|1600-1890s||Domestic production of hemp encouraged
American production of hemp was encouraged by the government in the 17th century for the production of rope, sails, and clothing. (Marijuana is the mixture of dried, shredded flowers and leaves that comes from the hemp plant.)
In 1619 the Virginia Assembly passed legislation requiring every farmer to grow hemp. Hemp was allowed to be exchanged as legal tender in Pennsylvania, Virginia, and Maryland.
Domestic production flourished until after the Civil War, when imports and other domestic materials replaced hemp for many purposes. In the late nineteenth century, marijuana became a popular ingredient in many medicinal products and was sold openly in public pharmacies.
During the 19th century, hashish use became a fad in France and also, to some extent, in the U.S.
|1906||Pure Food and Drug Act
Required labeling of any cannabis contained in over-the-counter remedies.
|1900 – 20s||Mexican immigrants introduce recreational use of marijuana leaf
After the Mexican Revolution of 1910, Mexican immigrants flooded into the U.S., introducing to American culture the recreational use of marijuana. The drug became associated with the immigrants, and the fear and prejudice about the Spanish-speaking newcomers became associated with marijuana. Anti-drug campaigners warned against the encroaching “Marijuana Menace,” and terrible crimes were attributed to marijuana and the Mexicans who used it.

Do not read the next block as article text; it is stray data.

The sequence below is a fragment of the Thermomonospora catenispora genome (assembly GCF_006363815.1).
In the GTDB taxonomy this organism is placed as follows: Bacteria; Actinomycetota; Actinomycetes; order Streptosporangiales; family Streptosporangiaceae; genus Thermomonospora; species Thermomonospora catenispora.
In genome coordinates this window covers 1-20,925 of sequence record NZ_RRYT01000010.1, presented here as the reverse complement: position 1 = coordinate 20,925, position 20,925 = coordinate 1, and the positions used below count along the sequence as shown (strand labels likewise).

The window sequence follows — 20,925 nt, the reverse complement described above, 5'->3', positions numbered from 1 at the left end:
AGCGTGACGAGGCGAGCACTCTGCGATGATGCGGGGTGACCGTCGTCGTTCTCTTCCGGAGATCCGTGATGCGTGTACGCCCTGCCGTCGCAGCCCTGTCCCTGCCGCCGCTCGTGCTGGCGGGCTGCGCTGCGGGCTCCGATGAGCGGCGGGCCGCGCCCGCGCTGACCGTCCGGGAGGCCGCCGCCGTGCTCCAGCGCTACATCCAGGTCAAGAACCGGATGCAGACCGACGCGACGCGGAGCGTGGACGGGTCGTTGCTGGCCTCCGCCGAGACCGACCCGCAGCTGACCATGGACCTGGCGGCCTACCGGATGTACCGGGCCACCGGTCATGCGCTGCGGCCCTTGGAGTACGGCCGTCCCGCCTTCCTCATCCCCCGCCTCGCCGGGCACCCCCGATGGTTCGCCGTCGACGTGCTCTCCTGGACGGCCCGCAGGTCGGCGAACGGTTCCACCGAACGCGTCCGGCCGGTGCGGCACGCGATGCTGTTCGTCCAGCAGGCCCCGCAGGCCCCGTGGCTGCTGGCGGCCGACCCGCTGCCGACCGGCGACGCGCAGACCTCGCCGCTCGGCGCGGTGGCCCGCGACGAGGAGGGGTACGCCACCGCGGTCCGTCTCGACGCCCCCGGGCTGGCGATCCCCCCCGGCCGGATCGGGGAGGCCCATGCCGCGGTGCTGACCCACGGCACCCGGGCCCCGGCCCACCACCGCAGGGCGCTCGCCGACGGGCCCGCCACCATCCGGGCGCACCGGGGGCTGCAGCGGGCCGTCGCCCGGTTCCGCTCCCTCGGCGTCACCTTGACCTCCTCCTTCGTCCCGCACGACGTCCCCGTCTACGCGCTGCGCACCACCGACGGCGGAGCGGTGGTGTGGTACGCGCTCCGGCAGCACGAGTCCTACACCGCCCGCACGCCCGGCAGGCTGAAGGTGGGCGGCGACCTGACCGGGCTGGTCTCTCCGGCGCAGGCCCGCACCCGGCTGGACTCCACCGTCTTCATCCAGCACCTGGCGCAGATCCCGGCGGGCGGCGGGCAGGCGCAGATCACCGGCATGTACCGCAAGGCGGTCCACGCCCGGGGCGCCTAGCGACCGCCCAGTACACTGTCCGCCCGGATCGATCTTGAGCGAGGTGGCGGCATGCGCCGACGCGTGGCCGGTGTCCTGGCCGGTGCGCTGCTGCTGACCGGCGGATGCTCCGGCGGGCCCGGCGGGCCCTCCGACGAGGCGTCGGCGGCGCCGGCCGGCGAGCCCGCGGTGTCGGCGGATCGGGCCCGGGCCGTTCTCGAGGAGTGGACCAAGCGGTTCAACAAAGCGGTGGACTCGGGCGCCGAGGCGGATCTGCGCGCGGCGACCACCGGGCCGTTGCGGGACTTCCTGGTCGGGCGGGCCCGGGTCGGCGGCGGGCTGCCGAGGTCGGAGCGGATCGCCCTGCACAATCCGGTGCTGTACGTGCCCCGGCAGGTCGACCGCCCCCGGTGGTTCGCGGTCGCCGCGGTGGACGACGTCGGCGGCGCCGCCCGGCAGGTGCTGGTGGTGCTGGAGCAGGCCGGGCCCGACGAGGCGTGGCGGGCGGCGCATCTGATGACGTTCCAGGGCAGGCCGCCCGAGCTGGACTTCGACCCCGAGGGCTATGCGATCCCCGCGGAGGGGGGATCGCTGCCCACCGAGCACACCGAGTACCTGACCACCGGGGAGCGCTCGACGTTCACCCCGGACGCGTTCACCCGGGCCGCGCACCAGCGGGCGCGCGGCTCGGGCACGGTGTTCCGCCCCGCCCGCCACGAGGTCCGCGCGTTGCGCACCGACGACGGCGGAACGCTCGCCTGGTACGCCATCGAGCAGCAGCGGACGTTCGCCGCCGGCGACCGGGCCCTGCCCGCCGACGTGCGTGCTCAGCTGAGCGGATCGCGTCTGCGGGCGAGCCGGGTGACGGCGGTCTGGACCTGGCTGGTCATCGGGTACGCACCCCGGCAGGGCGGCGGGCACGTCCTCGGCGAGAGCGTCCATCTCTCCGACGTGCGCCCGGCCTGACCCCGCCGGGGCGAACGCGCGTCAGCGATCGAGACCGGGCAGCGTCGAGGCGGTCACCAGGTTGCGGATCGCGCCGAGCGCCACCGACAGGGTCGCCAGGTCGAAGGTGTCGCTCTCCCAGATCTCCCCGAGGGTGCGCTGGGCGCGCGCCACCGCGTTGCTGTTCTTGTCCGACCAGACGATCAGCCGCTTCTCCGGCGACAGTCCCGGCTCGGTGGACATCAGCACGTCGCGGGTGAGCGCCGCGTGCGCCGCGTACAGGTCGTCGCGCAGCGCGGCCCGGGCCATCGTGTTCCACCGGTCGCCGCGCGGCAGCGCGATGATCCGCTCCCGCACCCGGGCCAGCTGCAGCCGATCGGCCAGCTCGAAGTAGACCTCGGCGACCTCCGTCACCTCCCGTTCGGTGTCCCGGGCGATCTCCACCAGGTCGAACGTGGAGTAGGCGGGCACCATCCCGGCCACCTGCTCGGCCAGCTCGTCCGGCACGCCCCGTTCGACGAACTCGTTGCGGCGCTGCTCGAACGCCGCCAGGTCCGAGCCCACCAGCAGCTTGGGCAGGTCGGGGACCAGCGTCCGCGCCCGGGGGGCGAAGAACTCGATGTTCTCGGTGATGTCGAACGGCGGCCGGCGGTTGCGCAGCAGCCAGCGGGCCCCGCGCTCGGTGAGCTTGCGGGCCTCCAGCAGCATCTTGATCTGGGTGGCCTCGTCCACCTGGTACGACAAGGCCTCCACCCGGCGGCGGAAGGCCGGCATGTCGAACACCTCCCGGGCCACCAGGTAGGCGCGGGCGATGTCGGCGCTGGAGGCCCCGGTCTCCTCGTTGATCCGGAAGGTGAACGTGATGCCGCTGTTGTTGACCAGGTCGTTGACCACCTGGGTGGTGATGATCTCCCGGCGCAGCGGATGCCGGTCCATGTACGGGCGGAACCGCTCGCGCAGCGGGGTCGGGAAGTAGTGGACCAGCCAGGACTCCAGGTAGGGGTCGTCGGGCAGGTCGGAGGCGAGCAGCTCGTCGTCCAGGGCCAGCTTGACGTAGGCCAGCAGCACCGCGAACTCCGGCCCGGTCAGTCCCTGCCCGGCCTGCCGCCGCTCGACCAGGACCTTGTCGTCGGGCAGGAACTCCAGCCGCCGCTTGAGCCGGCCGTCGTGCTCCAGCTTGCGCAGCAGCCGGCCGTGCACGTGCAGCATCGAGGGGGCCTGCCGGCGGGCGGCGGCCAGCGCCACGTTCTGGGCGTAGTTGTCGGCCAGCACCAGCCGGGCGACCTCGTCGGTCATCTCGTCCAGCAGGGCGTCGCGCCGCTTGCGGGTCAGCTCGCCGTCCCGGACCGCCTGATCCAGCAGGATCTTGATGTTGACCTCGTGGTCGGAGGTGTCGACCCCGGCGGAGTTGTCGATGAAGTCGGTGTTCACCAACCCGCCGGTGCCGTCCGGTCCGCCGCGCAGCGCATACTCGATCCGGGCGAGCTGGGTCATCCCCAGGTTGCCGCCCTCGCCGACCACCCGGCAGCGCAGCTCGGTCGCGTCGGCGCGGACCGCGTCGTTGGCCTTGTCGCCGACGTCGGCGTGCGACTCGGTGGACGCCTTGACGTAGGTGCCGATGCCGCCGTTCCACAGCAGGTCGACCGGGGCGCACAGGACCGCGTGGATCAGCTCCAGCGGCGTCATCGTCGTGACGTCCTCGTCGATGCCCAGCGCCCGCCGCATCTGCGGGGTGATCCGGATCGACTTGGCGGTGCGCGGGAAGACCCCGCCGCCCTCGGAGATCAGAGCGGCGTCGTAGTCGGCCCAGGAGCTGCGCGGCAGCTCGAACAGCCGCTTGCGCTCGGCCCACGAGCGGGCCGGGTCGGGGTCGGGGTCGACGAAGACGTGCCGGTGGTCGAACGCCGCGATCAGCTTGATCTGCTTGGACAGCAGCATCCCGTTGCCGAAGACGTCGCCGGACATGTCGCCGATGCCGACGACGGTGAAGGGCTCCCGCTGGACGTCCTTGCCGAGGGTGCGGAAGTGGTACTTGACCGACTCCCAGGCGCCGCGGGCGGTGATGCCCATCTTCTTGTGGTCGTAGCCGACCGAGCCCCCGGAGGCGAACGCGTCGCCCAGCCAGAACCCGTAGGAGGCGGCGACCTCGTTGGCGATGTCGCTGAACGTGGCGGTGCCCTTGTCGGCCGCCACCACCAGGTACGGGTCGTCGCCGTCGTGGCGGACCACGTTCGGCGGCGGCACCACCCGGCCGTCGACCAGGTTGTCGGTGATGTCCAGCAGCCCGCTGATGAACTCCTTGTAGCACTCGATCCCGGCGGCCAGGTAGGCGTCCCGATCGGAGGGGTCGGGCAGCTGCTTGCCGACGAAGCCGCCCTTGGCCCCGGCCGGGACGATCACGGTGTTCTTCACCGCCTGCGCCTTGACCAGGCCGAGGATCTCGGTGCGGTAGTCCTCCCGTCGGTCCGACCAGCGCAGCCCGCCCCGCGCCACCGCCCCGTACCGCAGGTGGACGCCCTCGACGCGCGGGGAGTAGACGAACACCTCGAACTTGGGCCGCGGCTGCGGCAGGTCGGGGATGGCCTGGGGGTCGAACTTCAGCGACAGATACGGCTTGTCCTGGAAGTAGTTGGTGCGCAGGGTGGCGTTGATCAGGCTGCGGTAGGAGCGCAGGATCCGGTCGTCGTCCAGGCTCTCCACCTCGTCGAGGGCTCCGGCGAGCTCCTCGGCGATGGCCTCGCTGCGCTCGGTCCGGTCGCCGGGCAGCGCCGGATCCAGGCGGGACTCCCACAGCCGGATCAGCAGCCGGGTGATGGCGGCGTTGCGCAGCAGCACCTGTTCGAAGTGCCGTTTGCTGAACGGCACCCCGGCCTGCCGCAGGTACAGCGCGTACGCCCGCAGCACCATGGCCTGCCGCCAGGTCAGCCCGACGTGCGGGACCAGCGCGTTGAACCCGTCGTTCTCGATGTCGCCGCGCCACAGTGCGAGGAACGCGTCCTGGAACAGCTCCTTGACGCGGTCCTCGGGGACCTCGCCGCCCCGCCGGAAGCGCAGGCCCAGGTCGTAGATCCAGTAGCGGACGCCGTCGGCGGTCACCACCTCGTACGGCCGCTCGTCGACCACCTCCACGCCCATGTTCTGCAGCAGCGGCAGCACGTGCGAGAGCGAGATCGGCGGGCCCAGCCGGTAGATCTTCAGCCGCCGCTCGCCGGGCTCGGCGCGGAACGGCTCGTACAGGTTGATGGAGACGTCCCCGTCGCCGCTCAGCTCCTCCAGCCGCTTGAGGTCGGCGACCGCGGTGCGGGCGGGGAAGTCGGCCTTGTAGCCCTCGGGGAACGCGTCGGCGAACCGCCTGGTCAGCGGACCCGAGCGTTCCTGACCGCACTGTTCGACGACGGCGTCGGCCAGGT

|1930s||Fear of marijuana
During the Great Depression, massive unemployment increased public resentment and fear of Mexican immigrants, escalating public and governmental concern about the problem of marijuana. This instigated a flurry of research which linked the use of marijuana with violence, crime and other socially deviant behaviors, primarily committed by “racially inferior” or underclass communities. By 1931, 29 states had outlawed marijuana.
|1930||Creation of the Federal Bureau of Narcotics (FBN)
Harry J. Anslinger was the first Commissioner of the FBN and remained in that post until 1962.
|1932||Uniform State Narcotic Act
Concern about the rising use of marijuana and research linking its use with crime and other social problems created pressure on the federal government to take action. Rather than promoting federal legislation, the Federal Bureau of Narcotics strongly encouraged state governments to accept responsibility for control of the problem by adopting the Uniform State Narcotic Act.
Propaganda film “Reefer Madness” was produced by the French director, Louis Gasnier.
The Motion Pictures Association of America, composed of the major Hollywood studios, banned the showing of any narcotics in films.
|1937||Marijuana Tax Act
After a lurid national propaganda campaign against the “evil weed,” Congress passed the Marijuana Tax Act. The statute effectively criminalized marijuana, restricting possession of the drug to individuals who paid an excise tax for certain authorized medical and industrial uses.
|1944||La Guardia Report finds marijuana less dangerous
New York Academy of Medicine issued an extensively researched report declaring that, contrary to earlier research and popular belief, use of marijuana did not induce violence, insanity or sex crimes, or lead to addiction or other drug use.
|1940s||“Hemp for Victory”
During World War II, imports of hemp and other materials crucial for producing marine cordage, parachutes, and other military necessities became scarce. In response the U.S. Department of Agriculture launched its “Hemp for Victory” program, encouraging farmers to plant hemp by giving out seeds and granting draft deferments to those who would stay home and grow hemp. By 1943 American farmers registered in the program harvested 375,000 acres of hemp.